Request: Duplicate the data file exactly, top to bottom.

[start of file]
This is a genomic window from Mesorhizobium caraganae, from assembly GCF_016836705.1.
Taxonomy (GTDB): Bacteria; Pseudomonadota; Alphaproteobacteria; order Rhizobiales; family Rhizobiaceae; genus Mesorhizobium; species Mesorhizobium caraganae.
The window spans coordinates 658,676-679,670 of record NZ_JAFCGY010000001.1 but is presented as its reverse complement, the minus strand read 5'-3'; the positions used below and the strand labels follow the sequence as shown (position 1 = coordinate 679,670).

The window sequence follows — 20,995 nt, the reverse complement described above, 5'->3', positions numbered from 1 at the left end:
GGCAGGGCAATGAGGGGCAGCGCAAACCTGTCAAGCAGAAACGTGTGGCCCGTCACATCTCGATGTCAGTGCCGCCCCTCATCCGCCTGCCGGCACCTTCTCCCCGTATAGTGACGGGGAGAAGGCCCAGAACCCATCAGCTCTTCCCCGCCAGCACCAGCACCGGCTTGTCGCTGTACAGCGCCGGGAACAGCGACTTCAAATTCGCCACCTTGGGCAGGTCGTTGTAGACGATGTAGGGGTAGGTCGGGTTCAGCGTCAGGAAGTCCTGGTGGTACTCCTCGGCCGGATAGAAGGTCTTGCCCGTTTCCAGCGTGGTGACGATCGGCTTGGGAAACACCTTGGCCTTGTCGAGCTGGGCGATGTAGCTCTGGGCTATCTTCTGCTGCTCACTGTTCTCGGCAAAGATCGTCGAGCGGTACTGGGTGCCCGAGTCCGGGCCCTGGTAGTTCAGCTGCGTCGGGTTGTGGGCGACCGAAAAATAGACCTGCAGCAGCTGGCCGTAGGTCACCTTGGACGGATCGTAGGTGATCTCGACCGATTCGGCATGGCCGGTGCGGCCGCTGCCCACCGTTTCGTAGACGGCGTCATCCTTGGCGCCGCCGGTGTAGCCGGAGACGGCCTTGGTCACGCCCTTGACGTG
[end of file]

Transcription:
This is a genomic window from Mesorhizobium caraganae, from assembly GCF_016836705.1.
Taxonomy (GTDB): Bacteria; Pseudomonadota; Alphaproteobacteria; order Rhizobiales; family Rhizobiaceae; genus Mesorhizobium; species Mesorhizobium caraganae.
The window spans coordinates 658,676-679,670 of record NZ_JAFCGY010000001.1 but is presented as its reverse complement, the minus strand read 5'-3'; the positions used below and the strand labels follow the sequence as shown (position 1 = coordinate 679,670).

The window sequence follows — 20,995 nt, the reverse complement described above, 5'->3', positions numbered from 1 at the left end:
GGCAGGGCAATGAGGGGCAGCGCAAACCTGTCAAGCAGAAACGTGTGGCCCGTCACATCTCGATGTCAGTGCCGCCCCTCATCCGCCTGCCGGCACCTTCTCCCCGTATAGTGACGGGGAGAAGGCCCAGAACCCATCAGCTCTTCCCCGCCAGCACCAGCACCGGCTTGTCGCTGTACAGCGCCGGGAACAGCGACTTCAAATTCGCCACCTTGGGCAGGTCGTTGTAGACGATGTAGGGGTAGGTCGGGTTCAGCGTCAGGAAGTCCTGGTGGTACTCCTCGGCCGGATAGAAGGTCTTGCCCGTTTCCAGCGTGGTGACGATCGGCTTGGGAAACACCTTGGCCTTGTCGAGCTGGGCGATGTAGCTCTGGGCTATCTTCTGCTGCTCACTGTTCTCGGCAAAGATCGTCGAGCGGTACTGGGTGCCCGAGTCCGGGCCCTGGTAGTTCAGCTGCGTCGGGTTGTGGGCGACCGAAAAATAGACCTGCAGCAGCTGGCCGTAGGTCACCTTGGACGGATCGTAGGTGATCTCGACCGATTCGGCATGGCCGGTGCGGCCGCTGCCCACCGTTTCGTAGACGGCGTCATCCTTGGCGCCGCCGGTGTAGCCGGAGACGGCCTTGGTCACGCCCTTGACGTG